UGR study opens door to treatment for Papillon-Lefèvre syndrome

 

A scientist dropping a chemical liquid into a petri dish in a laboratory.

 

Papillon-Lefèvre syndrome (PLS) is a rare disease with a very low prevalence rate that affects one in every million people. It is characterised by severe periodontitis and scaling of the skin, particularly on the palms of the hands and the soles of the feet, as well as increased susceptibility to infections. This inherited disease results from a mutation in an enzyme called cathepsin C (CatC), but the molecular mechanism behind this mutation was unknown until now.

A research study led by the University of Granada (UGR), in which scientists from the University of Seville, Pablo de Olavide University and Marche Polytechnic University (Ancona, Italy) have also participated, has revealed that the molecular mechanism by means of which a cleaning process occurs inside the cell, called autophagy, is blocked in the cells of patients suffering from Papillon-Lefèvre syndrome. At the same time, other cathepsin family proteins are over-expressed in order to compensate for this deficiency. These proteins are released from lysosomes, the organelles containing them, resulting in the activation of inflammatory pathways and oxidative stress. This process is called autophagic dysfunction and lysosomal permeabilization”.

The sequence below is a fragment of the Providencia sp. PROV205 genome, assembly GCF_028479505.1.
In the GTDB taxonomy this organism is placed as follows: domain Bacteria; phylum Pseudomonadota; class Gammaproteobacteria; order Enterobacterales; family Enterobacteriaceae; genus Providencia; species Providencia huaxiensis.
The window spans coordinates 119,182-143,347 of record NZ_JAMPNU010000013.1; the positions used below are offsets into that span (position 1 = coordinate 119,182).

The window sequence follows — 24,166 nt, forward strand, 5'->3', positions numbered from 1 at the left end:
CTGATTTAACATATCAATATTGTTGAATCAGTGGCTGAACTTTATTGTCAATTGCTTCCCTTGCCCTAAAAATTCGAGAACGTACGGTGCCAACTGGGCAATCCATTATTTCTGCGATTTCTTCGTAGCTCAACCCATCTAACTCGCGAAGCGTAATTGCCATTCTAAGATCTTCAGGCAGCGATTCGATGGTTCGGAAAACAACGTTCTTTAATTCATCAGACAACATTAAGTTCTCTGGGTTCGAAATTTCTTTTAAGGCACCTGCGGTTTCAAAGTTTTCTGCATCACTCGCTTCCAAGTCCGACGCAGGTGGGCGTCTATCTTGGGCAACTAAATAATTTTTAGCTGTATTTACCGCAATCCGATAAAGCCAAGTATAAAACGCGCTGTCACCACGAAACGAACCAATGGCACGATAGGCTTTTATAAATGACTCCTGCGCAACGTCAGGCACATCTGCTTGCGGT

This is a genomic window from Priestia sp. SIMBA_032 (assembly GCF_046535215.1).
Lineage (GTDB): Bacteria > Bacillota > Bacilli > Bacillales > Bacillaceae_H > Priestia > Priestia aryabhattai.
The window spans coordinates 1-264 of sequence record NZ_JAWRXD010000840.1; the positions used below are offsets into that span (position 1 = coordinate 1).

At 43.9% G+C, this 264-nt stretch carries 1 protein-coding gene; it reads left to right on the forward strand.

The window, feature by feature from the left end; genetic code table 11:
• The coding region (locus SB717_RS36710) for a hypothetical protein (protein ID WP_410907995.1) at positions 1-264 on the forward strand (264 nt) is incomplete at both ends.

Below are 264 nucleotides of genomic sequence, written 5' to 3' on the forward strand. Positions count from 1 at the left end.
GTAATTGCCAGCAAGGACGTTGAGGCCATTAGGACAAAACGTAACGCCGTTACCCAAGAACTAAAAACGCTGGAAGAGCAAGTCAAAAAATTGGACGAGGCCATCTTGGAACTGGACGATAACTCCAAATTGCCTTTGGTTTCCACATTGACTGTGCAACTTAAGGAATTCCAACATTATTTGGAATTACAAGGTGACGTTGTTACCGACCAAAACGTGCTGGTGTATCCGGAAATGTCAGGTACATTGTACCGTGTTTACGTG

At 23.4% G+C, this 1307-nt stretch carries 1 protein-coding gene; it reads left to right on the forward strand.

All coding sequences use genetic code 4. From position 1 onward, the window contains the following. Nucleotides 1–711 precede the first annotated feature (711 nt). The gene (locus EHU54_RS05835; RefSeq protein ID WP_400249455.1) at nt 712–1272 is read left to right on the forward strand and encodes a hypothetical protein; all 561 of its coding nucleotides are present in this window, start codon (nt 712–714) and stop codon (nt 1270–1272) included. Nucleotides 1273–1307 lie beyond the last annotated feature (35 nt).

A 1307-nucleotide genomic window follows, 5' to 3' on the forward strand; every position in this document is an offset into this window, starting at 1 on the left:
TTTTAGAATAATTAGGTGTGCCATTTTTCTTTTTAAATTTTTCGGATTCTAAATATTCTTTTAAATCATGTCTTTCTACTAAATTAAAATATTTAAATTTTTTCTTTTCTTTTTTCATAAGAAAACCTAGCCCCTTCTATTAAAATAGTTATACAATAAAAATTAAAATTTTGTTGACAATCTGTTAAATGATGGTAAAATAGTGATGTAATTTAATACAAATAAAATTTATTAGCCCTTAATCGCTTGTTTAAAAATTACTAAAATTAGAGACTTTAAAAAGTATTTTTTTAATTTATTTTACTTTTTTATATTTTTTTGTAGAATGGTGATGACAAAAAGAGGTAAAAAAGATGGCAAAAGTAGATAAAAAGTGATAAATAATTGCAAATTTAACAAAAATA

Currently, there is no effective treatment for this disease, so researchers have created a recombinant cathepsin C in insect cells (specifically in a fall armyworm or Spodoptera frugiperda), the extracts of which have showed high enzyme activity.

 “Following the treatment of the cells in [PLS] patients, we have identified the alterations observed, activating autophagy, cell growth, and reducing inflammation and lysosomal permeabilization. In other words, the altered enzymatic processes are regulated”, explains Mario D. Cordero Morales, the main author of the paper and a researcher at the Department of Physiology of the UGR.

The research study led by the UGR has uncovered the molecular mechanism underlying the Papillon-Lefèvre syndrome, opening the door to a new treatment option called enzyme replacement therapy”.

The research findings were recently published in the prestigious Journal of Allergy and Clinical Immunology.

Bibliographic reference:

Bullón P, Castejón-Vega B, Román-Malo L, Jimenez-Guerrero MP, Cotán D, Forbes-Hernandez TY, Varela-López A, Pérez-Pulido A, Giampieri F, Quiles JL, Battino M, Sánchez-Alcázar JA, Cordero MD. Autophagic dysfunction in Papillon Lefèvre síndrome is restored by recombinant Cathepsin C treatment. Journal of Allergy and Clinical Immunology. 2018 Feb 1. pii: S0091-6749(18)30144-1

 

Five UGR researchers involved in the study posing for a photo
                                 Members of the research team behind the study 

 

Contact information:

Mario D. Cordero Morales

Department of Physiology of the UGR

Email: mdcormor@ugr.es